Manager Robin Ventura said Wednesday he expects things to be “fairly normal” as Sale is scheduled to pitch the finale of the Crosstown series after serving a five-game suspension for insubordination and destruction of team property. Adam Eaton said teammates should have no reservations about Sale’s coming back after his actions Saturday left them in a bit of a bind. And pitching coach Don Cooper said he’s the first to forgive and that everyone has situations they might later wish they’d handled differently.
“Open arms,” Eaton said. “He’s our teammate. He’s our guy. All of the things that are swelling around about his character, who he is as a player … he’s my brother and I enjoy every second with him on and off the field. Can’t be a better person. I’ll be excited to see him and I’m sure he’ll be in the same form he’s been the entire year — go out and perform and be Chris Sale.
“I’m sure he’ll be well-rested and a clear mind for him I’m sure is going to be a good thing. We’ll welcome him back.”
The pitching staff could use some innings from Sale without question. When he didn’t pitch Saturday, the White Sox filled those innings with a committee of relief pitchers. Prior to Tuesday’s win, the bullpen had pitched 19 1/3 innings the previous four games.
But the White Sox have handled the drama extremely well. They’re 4-0 with one game left in Sale’s suspension and they look forward to having their ace back. Cooper said he hopes to move on, sentiments that were previously echoed by Ventura and executive vice president Kenny Williams.
“Welcome back, let’s go,” Cooper said. “Let’s go to work. Let’s move on. Listen man, who would want to be held responsible for the (stuff) they did at 22, 24, 26, 27, you know what I mean? He’s way too good of a kid. I don’t think anybody would. Everybody screws up from time to time or has some missteps.”
One of the actions that has caught Sale flack is his criticism of Ventura’s handling of the situation. Neither Ventura or Williams responded to Sale’s comment on Tuesday that “Robin is the one who has to fight for us.” Ventura said he wouldn’t have done things any differently and Williams applauded how Hahn and Ventura handled a difficult, “unique” situation.
Ventura said he doesn’t expect much out of the ordinary.
“I think it’s going to be fine,” Ventura said. “Players always have their teammates’ backs, and that’s no different with our clubhouse, and it’s going to be fairly normal, as far as he’s going to be prepared to pitch and our guys are going to prepare to play and it’s going to go from there.”
There’s a good story behind the best game of Dioner Navarro’s 13-year career.
On May 29, 2013, Navarro — then playing for the Cubs — hit three home runs and drive in six in a 9-3 Crosstown victory at Wrigley Field. Both were career highs.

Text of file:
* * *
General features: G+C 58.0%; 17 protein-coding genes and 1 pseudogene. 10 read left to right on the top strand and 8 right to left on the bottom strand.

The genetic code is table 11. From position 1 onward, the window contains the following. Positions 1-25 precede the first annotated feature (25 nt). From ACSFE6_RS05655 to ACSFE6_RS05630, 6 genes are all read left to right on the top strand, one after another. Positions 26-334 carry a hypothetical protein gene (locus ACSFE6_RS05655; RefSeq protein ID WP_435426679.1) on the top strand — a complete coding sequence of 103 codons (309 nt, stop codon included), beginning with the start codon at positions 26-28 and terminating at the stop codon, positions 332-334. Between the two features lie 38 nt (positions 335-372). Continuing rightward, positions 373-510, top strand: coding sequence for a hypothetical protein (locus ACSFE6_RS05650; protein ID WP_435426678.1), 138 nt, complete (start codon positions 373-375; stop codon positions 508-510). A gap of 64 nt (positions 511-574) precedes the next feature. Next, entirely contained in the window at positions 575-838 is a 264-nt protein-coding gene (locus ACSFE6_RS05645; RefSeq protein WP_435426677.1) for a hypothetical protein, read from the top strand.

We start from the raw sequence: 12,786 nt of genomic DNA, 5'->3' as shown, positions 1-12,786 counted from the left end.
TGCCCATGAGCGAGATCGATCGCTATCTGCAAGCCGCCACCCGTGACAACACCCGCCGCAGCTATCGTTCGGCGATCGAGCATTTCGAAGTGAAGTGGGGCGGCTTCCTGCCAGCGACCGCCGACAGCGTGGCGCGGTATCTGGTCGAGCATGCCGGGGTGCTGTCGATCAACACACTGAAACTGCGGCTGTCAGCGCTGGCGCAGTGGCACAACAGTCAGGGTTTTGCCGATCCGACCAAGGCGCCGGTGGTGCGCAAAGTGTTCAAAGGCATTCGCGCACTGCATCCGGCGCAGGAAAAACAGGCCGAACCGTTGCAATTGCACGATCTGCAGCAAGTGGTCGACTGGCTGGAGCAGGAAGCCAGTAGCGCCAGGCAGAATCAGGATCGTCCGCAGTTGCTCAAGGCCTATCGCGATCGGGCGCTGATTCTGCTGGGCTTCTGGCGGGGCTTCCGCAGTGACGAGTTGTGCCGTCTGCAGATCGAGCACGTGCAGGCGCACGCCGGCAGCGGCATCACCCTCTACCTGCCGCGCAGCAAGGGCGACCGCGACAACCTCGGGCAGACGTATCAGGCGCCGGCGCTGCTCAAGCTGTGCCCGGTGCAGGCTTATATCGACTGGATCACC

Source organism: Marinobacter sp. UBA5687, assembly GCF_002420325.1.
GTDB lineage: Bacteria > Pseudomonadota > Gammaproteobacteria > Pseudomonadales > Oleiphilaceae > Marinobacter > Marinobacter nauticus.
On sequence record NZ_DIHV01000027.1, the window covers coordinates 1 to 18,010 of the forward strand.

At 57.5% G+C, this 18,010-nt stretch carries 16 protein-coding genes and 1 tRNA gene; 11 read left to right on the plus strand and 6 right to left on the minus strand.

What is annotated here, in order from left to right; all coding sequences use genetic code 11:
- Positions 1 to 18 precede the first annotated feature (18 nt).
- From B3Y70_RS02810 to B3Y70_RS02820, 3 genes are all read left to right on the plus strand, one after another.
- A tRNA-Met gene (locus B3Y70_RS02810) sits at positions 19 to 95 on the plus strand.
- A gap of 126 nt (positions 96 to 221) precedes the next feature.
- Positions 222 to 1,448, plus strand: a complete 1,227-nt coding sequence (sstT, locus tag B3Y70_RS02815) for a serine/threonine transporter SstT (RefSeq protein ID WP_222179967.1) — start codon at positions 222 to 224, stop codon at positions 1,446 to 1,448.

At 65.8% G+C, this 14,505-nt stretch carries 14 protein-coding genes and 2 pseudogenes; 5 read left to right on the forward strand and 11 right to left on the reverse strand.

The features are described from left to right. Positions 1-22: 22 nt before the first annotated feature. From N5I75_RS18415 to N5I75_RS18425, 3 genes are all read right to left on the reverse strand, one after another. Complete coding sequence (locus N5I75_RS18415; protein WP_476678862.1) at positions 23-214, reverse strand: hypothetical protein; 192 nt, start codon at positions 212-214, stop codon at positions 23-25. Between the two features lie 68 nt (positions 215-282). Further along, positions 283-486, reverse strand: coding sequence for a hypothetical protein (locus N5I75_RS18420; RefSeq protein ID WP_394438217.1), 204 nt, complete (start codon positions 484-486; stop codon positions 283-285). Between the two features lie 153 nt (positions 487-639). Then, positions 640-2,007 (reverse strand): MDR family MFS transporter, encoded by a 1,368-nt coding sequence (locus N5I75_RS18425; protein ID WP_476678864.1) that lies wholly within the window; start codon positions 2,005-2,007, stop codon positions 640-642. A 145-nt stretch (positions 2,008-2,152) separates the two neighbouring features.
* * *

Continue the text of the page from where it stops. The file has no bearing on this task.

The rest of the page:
And Navarro did it without a whole lot of preparation.
“I got to the ballpark and I didn’t see the lineup, I thought I wasn’t playing,” Navarro recalled. “So we go out for stretch and the first group is hitting and they called my name and I’m like, ‘What the hell is going on?’ And they said ‘You’re playing.’ It was already too late to get into the group so I went inside.”
Navarro only took two rounds of batting practice in his haste to get ready. But he also took those swings thinking right-hander Jake Peavy was going to start for the White Sox, so he hit left-handed during batting practice.
The White Sox, though, were starting left-hander John Danks, so the switch-hitting Navarro wound up batting right-handed when the game started.
The pregame mixup hardly hurt Navarro, as it turned out. He homered off Danks in his first and second at-bats, and then launched a three-run homer in the seventh off White Sox right-hander Brian Omogrosso.
“It was one of the best experiences of my career,” Navarro said.
Navarro is one of a handful of people to play for both the Cubs and White Sox since the two teams began their annual interleague series in 1997 (others include pitchers Jeff Samardzija, Bob Howry, Edwin Jackson and Neal Cotts, among others). His perspective from playing off the Addison and Sox/35th Red Line stops is one he said he’ll cherish after his career is over.
“I’m really fortunate to be part of it from both sides,” Navarro said. “A little bit bittersweet because the Cubbies had lost 100 games the year before and we were onto our way to lose 100 more games that year (2013). But still the rivalry against this team was something that people always talked about. Being part of it with the Cubs and now being part with the White Sox is a tremendous experience, something I look forward to share with my kids when I get older.”
The White Sox had a little fun with the Crosstown Cup trophy after securing it for the third consecutive year.
Well, at least one player did for sure: Left fielder Melky Cabrera, according to first baseman Jose Abreu, drank some beer out of the trophy after the White Sox beat the Cubs, 3-0, Tuesday night at U.S. Cellular Field.
The White Sox retained the Crosstown Cup by virtue of winning the season series in 2014 (three wins, one loss), splitting in 2015 (three wins, three losses), and assuring themselves of at least a split in 2016 (two wins with two games to play).
This isn’t like a college football rivalry trophy that gets passed between campuses every year. And baseball players generally aren't keen to over-emphasize four or six games over the course of a 162-game season.
But the Crosstown Cup is still a trophy, and it’s one White Sox right fielder Adam Eaton appreciated receiving again.
“Any time you win an award — I don’t care if my grandma gives me an award during checkers, I’m excited,” Eaton said. “I don’t really care. But if you play for anything there’s some extra emphasis there. I definitely do think guys take pride in it for sure. But more pride in it that our side of town is happy with us in that sense that we’ve taken the cup back.
“You don’t want to put too much emphasis on any particular series. But at the same time, if it makes our fans happy that we got the cup back then that’s what we do.”